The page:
Archive for the ‘Permaculture’ Category

The TH Interview: David Holmgren, Co-Creator of Permaculture : TreeHugger   Leave a comment

“TH: Can a person who wants to experiment with permaculture principles try them in an urban environment?

DH: Yes. For example, weve had a presentation on our website that is a positive view of the suburban towns, which are usually seen as the most unsustainable form of living, since they are car dependent.

From a permaculture point of view, the suburbs are very adaptable to the future of continuous energy descend were facing, whereas the high density cities are more problematic to redesign.

There are many strategies about how we can change the way we live in the suburban landscape producing food in the gardens, start adapting buildings to make them more independent self heating, self cooling, collecting water of the roof and reusing it.

Another powerful idea connected to food supply in cities is community supported agriculture, where a group of people have a financial relationship with a farmer usually not far away from where they live, who provides most of their organic fresh food in a box every week and they pay in advance for this.

This forces the farmer to grow many different things, and makes the consumer eat with the seasons. So it drives the production system towards a more ecologically balanced approach, and the consumer to change his behavior in a way that is synchronized with the region and environment where they live.

This is expanding rapidly in Australia and is popular in California, but comes originally from Japan, where 5.5 million households get their food directly from farmers.”

via The TH Interview: David Holmgren, Co-Creator of Permaculture : TreeHugger.

Posted November 1, 2011 by arnoneumann in Permaculture

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Permaculture Emerges From the Underground – NYTimes.com   Leave a comment

The ethic of permaculture is the movement’s Nicene Creed, or golden rule: care of the earth; care of people; and a return of surplus time, energy and money, to the cause of bettering the earth and its people.”

“Fourteen of us had assembled to learn permaculture, a simple system for designing sustainable human settlements, restoring soil, planting year-round food landscapes, conserving water, redirecting the waste stream, forming more companionable communities and, if everything went according to plan, turning the earth’s looming resource crisis into a new age of happiness.It was going to have to be a pretty awesome ditch.That was the sense I took away from auditing four days of a weeklong Permaculture Design Certificate course led by Wayne Weiseman, 58, the director of the Permaculture Project, in Carbondale, Ill.The movement’s founders, Bill Mollison and David Holmgren, coined the term permaculture in the mid-1970s, as a portmanteau of permanent agriculture and permanent culture.In practice, permaculture is a growing and influential movement that runs deep beneath sustainable farming and urban food gardening. You can find permaculturists setting up worm trays and bee boxes, aquaponics ponds and chicken roosts, composting toilets and rain barrels, solar panels and earth houses.Truly, permaculture contains enough badges of eco-merit to fill a Girl Scout sash. Permies yes, they use that term like to experiment with fermentation, mushrooming, foraging also known as wildcrafting and herbal medicine.Yet permaculture aims to be more than the sum of those practices, said David Cody, 39, who teaches the system and creates urban food gardens in San Francisco.“It’s an ecological theory of everything,” Mr. Cody said. “Here’s a planet Earth operating manual. Do you want to go along for a ride with us?” ”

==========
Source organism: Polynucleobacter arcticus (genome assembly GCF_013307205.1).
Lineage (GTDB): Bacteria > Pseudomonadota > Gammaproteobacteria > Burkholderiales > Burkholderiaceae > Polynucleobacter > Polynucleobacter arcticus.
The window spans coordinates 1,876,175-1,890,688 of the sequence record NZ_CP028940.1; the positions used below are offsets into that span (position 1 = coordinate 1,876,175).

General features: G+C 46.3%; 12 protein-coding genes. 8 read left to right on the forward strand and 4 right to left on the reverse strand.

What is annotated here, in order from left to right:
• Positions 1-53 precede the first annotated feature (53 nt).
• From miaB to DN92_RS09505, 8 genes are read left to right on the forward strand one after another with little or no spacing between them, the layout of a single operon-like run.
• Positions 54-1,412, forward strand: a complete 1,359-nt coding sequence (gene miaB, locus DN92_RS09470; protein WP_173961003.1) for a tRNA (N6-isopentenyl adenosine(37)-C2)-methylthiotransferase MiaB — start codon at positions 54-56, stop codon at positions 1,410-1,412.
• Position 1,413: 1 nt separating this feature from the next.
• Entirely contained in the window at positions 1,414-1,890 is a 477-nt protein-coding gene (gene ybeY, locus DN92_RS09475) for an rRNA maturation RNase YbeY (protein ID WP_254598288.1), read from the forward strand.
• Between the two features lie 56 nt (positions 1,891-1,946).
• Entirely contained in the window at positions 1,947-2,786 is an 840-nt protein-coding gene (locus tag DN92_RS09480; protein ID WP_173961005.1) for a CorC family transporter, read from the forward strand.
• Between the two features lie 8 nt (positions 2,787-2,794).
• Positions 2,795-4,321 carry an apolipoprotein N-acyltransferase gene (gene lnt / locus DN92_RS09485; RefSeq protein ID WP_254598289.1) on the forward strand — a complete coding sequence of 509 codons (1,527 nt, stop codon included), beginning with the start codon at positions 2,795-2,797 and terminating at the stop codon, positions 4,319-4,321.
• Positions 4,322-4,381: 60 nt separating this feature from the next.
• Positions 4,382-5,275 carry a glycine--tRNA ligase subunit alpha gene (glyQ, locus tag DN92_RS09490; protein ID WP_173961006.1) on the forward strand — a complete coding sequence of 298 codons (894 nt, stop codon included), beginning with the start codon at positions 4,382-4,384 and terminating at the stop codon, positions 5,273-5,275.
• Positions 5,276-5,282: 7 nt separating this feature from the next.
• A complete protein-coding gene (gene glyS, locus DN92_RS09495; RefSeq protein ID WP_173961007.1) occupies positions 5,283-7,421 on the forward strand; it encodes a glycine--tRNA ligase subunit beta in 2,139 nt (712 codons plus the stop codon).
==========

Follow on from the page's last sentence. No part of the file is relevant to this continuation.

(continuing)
via Permaculture Emerges From the Underground – NYTimes.com.

Posted August 7, 2011 by arnoneumann in Permaculture

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The Permaculture Movement Grows From Underground   Leave a comment

Dig deeper into permaculture ….

“Fourteen of us had assembled to learn permaculture, a simple system for designing sustainable human settlements, restoring soil, planting year-round food landscapes, conserving water, redirecting the waste stream, forming more companionable communities and, if everything went according to plan, turning the earth’s looming resource crisis into a new age of happiness.

It was going to have to be a pretty awesome ditch.

That was the sense I took away from auditing four days of a weeklong Permaculture Design Certificate course led by Wayne Weiseman, 58, the director of the Permaculture Project, in Carbondale, Ill.

The movement’s founders, Bill Mollison and David Holmgren, coined the term permaculture in the mid-1970s, as a portmanteau of permanent agriculture and permanent culture.

In practice, permaculture is a growing and influential movement that runs deep beneath sustainable farming and urban food gardening. You can find permaculturists setting up worm trays and bee boxes, aquaponics ponds and chicken roosts, composting toilets and rain barrels, solar panels and earth houses.”

via The Permaculture Movement Grows From Underground.

Posted July 28, 2011 by arnoneumann in Permaculture

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